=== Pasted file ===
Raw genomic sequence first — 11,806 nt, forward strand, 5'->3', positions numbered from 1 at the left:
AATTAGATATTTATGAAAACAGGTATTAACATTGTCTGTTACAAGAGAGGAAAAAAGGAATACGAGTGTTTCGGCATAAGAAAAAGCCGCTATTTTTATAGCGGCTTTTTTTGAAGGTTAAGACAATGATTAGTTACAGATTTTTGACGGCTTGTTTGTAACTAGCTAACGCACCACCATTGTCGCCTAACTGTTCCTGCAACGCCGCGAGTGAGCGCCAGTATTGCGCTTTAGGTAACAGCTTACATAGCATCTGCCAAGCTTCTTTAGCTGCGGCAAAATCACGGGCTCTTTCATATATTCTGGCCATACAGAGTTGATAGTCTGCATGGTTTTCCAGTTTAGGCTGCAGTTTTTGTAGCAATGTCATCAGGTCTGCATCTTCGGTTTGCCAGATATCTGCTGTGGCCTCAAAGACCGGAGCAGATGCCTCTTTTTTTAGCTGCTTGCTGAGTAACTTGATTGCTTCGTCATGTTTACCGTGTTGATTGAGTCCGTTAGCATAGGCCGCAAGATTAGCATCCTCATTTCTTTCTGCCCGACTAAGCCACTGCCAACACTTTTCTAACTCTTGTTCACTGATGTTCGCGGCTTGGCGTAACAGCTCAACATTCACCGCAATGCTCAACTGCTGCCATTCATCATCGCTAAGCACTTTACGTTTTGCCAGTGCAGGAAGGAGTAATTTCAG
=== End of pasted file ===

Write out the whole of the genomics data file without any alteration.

Raw genomic sequence first — 11,806 nt, forward strand, 5'->3', positions numbered from 1 at the left:
AATTAGATATTTATGAAAACAGGTATTAACATTGTCTGTTACAAGAGAGGAAAAAAGGAATACGAGTGTTTCGGCATAAGAAAAAGCCGCTATTTTTATAGCGGCTTTTTTTGAAGGTTAAGACAATGATTAGTTACAGATTTTTGACGGCTTGTTTGTAACTAGCTAACGCACCACCATTGTCGCCTAACTGTTCCTGCAACGCCGCGAGTGAGCGCCAGTATTGCGCTTTAGGTAACAGCTTACATAGCATCTGCCAAGCTTCTTTAGCTGCGGCAAAATCACGGGCTCTTTCATATATTCTGGCCATACAGAGTTGATAGTCTGCATGGTTTTCCAGTTTAGGCTGCAGTTTTTGTAGCAATGTCATCAGGTCTGCATCTTCGGTTTGCCAGATATCTGCTGTGGCCTCAAAGACCGGAGCAGATGCCTCTTTTTTTAGCTGCTTGCTGAGTAACTTGATTGCTTCGTCATGTTTACCGTGTTGATTGAGTCCGTTAGCATAGGCCGCAAGATTAGCATCCTCATTTCTTTCTGCCCGACTAAGCCACTGCCAACACTTTTCTAACTCTTGTTCACTGATGTTCGCGGCTTGGCGTAACAGCTCAACATTCACCGCAATGCTCAACTGCTGCCATTCATCATCGCTAAGCACTTTACGTTTTGCCAGTGCAGGAAGGAGTAATTTCAG